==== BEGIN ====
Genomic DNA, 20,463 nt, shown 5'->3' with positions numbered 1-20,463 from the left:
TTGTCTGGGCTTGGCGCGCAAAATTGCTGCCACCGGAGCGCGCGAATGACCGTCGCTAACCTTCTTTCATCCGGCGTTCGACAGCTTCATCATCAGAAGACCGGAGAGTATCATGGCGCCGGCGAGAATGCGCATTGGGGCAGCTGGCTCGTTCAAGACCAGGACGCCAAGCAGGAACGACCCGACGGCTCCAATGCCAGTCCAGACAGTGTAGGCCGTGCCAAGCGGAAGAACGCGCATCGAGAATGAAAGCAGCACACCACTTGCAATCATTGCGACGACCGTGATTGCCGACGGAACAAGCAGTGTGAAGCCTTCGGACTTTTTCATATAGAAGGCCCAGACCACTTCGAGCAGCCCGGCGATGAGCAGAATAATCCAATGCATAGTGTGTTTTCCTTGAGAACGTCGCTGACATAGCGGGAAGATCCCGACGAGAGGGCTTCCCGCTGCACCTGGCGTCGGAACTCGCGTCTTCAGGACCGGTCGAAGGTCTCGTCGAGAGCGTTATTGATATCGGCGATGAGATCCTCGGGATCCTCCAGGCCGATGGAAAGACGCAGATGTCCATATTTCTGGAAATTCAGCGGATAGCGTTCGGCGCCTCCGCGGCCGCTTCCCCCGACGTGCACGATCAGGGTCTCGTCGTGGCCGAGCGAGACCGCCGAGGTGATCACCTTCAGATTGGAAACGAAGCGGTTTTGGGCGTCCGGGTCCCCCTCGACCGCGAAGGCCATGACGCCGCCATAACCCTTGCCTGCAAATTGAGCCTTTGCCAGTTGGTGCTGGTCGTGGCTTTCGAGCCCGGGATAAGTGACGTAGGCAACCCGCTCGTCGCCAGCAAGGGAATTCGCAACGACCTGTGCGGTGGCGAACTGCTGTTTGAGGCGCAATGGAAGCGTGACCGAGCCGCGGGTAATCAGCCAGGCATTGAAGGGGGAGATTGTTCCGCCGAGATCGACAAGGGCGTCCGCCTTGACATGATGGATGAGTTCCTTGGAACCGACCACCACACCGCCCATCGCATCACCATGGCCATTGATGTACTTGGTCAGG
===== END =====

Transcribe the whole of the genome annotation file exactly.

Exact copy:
Genomic DNA, 20,463 nt, shown 5'->3' with positions numbered 1-20,463 from the left:
TTGTCTGGGCTTGGCGCGCAAAATTGCTGCCACCGGAGCGCGCGAATGACCGTCGCTAACCTTCTTTCATCCGGCGTTCGACAGCTTCATCATCAGAAGACCGGAGAGTATCATGGCGCCGGCGAGAATGCGCATTGGGGCAGCTGGCTCGTTCAAGACCAGGACGCCAAGCAGGAACGACCCGACGGCTCCAATGCCAGTCCAGACAGTGTAGGCCGTGCCAAGCGGAAGAACGCGCATCGAGAATGAAAGCAGCACACCACTTGCAATCATTGCGACGACCGTGATTGCCGACGGAACAAGCAGTGTGAAGCCTTCGGACTTTTTCATATAGAAGGCCCAGACCACTTCGAGCAGCCCGGCGATGAGCAGAATAATCCAATGCATAGTGTGTTTTCCTTGAGAACGTCGCTGACATAGCGGGAAGATCCCGACGAGAGGGCTTCCCGCTGCACCTGGCGTCGGAACTCGCGTCTTCAGGACCGGTCGAAGGTCTCGTCGAGAGCGTTATTGATATCGGCGATGAGATCCTCGGGATCCTCCAGGCCGATGGAAAGACGCAGATGTCCATATTTCTGGAAATTCAGCGGATAGCGTTCGGCGCCTCCGCGGCCGCTTCCCCCGACGTGCACGATCAGGGTCTCGTCGTGGCCGAGCGAGACCGCCGAGGTGATCACCTTCAGATTGGAAACGAAGCGGTTTTGGGCGTCCGGGTCCCCCTCGACCGCGAAGGCCATGACGCCGCCATAACCCTTGCCTGCAAATTGAGCCTTTGCCAGTTGGTGCTGGTCGTGGCTTTCGAGCCCGGGATAAGTGACGTAGGCAACCCGCTCGTCGCCAGCAAGGGAATTCGCAACGACCTGTGCGGTGGCGAACTGCTGTTTGAGGCGCAATGGAAGCGTGACCGAGCCGCGGGTAATCAGCCAGGCATTGAAGGGGGAGATTGTTCCGCCGAGATCGACAAGGGCGTCCGCCTTGACATGATGGATGAGTTCCTTGGAACCGACCACCACACCGCCCATCGCATCACCATGGCCATTGATGTACTTGGTCAGG